The project started with the purchase of a rolling chassis from an owner in South Carolina. The car was described as having some significant rust issues and was priced very reasonably and acoordingly. We took delivery and moved it into our shop for disassembly. That’s when the fun began.
As the disassembly progressed it became clear that we had a bigger project on our hands than we had anticipated. The car had been advertised as having rust issues in the floor, trunk and one of the inner rockers which was true. Closer inspection revealed that the second inner rocker was also rusty and that, while the rusty areas could be repaired, to do a proper restoration would require replacement of all the affected parts rather than just repairing them. Futhermore, as the car was taken apart, it was revealed that in a previous life, it was involved in some kind of collision. The subsequent repair work was very poor resulting in a uni-body structure that was considerably out of alignment and would require substantial labor to get it square and straight. To make matters worse, the external sheet metal had enough rust issues that, while easily repairable, it looked to make more sense cost wise to simply replace most of it and start with a nice clean base for body and paint work.
At this point, we engaged Scott Brideau from Car Concepts in Nampa, Idaho. We discussed a number of options for moving forward. The easiest option was to simply give up and start over with a different car but the idea of simply relegating another classic car to the car crusher didn’t seem appealing. Because the car had been so severely damaged by rust and was not a particularly rare model, Scott threw out the idea of building a somewhat radical custom yet very driveable design. We quickly settled on the notion of a modern coil over suspension system, rack and pinion steering, and a modern modular engine. Scott’s evaluation of options to accomplish this determined that rather than spending a lot of labor time to repair the floor and inner rockers plus the time to get the car straight, we should consider mounting the body on an independent chassis. Because we were intending to incorporate modern suspension and steering components anyway, buying a complete chassis kit looked to be an attractive choice cost wise.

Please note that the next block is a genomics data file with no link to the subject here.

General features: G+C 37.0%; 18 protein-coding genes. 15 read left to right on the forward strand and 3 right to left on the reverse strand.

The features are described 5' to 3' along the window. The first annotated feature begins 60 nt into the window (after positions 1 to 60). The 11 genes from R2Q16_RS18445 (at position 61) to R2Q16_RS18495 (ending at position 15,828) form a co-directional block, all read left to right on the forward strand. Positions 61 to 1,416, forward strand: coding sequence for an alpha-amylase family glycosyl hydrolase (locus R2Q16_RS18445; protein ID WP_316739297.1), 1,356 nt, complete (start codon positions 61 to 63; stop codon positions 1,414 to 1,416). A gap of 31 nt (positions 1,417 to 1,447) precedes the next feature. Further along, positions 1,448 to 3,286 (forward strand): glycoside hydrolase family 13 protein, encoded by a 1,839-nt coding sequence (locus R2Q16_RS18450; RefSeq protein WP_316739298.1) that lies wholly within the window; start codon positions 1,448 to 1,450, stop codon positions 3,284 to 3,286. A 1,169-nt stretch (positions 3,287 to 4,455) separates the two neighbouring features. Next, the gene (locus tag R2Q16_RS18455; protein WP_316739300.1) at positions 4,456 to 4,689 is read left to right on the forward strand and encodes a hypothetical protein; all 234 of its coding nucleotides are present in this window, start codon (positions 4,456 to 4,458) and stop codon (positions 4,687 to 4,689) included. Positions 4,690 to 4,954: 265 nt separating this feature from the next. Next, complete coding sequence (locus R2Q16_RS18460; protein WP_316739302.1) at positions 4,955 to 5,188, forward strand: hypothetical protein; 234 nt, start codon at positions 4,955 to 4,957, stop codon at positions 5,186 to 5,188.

It was about this time that the “Isadora” concept started to jell. The car was always intended to be a “driver” for Deb. Deb’s eye for styling and color was a very key ingredient to the process as we progressed through the planning stages of the build. As we stated putting our thoughts together, the concept of a one of a kind yet stylish and elegant build began to take shape. Deb coined the car “Isadora” after the early 20th century modern dancer, Isadora Duncan, who was known for her fashion style and ourageous behavior. Ironically, she met an untimely death in a somewhat bizarre accident while riding in an open convertible.
With a basic theme and plan in place, we loaded the car on to a trailer and off it went to Scott’s shop. The transformation of an old rusty hulk into what we now know as Isadora was about to begin.